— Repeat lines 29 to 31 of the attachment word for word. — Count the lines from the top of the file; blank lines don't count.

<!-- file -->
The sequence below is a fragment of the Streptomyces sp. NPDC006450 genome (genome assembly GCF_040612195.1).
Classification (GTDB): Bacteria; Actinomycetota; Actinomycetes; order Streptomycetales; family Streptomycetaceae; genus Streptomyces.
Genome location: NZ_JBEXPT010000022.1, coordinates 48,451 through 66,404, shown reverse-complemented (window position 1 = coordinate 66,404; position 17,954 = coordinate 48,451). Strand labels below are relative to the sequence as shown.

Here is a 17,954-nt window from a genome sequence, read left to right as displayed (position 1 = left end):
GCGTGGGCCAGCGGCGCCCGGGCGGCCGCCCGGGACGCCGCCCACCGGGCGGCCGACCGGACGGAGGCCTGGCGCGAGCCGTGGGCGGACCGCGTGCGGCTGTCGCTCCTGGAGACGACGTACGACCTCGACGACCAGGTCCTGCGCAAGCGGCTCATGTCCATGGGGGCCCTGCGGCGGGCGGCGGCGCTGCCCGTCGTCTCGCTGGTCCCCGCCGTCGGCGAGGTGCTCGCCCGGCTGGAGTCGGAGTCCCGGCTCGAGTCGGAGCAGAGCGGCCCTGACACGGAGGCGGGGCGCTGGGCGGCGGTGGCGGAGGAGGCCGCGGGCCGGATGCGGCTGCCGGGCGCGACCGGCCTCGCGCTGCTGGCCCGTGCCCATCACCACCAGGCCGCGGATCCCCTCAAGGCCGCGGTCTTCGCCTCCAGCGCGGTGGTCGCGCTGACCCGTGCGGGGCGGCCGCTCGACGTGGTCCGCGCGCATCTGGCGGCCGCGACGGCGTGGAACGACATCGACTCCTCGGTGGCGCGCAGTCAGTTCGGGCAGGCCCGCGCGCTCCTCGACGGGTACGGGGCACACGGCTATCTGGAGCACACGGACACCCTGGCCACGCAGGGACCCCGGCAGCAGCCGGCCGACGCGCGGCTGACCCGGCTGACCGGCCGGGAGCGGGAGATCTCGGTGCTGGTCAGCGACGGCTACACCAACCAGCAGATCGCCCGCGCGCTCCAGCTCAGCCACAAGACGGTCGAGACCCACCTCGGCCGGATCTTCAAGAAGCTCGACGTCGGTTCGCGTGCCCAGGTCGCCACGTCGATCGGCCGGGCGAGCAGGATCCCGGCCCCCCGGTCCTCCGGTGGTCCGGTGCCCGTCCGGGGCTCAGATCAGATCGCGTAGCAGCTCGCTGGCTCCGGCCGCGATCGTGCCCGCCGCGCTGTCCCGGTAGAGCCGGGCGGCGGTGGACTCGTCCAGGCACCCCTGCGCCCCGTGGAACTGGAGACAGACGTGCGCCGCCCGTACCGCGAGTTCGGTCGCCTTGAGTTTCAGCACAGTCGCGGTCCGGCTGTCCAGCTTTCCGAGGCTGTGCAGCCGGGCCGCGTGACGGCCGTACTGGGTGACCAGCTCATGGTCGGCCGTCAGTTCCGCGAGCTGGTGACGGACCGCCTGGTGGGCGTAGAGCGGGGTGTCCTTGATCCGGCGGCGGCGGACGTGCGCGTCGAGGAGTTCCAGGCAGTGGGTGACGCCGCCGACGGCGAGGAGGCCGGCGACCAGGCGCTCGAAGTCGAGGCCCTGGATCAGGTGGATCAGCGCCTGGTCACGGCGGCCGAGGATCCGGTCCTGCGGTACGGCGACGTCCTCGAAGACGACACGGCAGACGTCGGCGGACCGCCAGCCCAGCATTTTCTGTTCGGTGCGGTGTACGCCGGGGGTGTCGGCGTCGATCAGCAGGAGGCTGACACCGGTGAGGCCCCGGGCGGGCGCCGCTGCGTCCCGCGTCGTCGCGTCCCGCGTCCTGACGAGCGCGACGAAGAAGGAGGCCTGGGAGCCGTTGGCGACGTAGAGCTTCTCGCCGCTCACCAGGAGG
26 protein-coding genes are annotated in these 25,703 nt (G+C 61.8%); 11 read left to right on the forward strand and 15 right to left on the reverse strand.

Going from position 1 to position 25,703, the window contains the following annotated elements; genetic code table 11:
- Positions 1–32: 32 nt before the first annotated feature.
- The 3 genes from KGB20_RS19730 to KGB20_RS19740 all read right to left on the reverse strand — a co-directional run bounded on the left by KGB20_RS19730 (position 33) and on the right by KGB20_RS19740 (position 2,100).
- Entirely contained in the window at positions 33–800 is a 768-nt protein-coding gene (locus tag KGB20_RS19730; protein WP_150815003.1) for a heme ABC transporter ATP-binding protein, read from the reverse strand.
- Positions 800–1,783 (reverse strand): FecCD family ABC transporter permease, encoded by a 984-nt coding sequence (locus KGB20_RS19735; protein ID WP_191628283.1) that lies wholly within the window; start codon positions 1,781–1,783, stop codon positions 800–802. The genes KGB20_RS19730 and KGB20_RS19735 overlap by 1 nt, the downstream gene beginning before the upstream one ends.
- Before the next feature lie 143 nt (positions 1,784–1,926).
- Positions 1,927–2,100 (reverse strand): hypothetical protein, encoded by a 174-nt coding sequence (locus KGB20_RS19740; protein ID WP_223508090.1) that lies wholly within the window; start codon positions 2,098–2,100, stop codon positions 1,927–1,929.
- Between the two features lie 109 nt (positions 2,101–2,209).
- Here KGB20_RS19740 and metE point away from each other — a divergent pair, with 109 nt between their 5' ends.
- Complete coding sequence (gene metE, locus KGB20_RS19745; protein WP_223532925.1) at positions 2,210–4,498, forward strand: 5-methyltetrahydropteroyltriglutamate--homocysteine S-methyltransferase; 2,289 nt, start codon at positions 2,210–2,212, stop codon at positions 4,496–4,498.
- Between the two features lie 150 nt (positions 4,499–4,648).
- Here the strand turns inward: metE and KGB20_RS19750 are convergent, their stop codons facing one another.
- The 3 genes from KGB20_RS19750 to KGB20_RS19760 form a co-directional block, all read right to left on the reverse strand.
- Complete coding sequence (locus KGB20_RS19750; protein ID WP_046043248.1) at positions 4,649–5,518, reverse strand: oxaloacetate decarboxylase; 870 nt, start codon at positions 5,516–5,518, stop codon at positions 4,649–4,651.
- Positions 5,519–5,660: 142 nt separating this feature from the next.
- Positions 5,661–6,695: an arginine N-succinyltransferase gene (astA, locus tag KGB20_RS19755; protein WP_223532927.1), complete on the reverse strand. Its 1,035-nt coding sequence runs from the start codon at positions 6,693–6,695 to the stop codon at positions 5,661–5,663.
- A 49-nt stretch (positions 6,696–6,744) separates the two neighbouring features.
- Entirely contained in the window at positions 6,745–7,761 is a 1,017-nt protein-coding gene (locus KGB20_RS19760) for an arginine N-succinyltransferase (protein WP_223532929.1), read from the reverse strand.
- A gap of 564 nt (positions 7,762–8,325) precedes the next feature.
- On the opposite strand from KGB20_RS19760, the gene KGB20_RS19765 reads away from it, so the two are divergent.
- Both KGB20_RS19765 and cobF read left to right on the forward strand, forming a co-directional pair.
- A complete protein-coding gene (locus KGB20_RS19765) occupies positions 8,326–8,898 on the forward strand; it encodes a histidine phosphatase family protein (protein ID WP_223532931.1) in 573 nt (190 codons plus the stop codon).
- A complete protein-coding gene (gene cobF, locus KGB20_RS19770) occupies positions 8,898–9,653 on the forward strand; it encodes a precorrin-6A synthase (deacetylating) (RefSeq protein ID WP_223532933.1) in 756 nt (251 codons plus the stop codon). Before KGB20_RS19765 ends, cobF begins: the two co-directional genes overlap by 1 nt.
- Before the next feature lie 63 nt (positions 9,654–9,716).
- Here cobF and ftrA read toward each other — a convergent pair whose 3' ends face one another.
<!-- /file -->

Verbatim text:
- A complete protein-coding gene (gene cobF, locus KGB20_RS19770) occupies positions 8,898–9,653 on the forward strand; it encodes a precorrin-6A synthase (deacetylating) (RefSeq protein ID WP_223532933.1) in 756 nt (251 codons plus the stop codon). Before KGB20_RS19765 ends, cobF begins: the two co-directional genes overlap by 1 nt.
- Before the next feature lie 63 nt (positions 9,654–9,716).
- Here cobF and ftrA read toward each other — a convergent pair whose 3' ends face one another.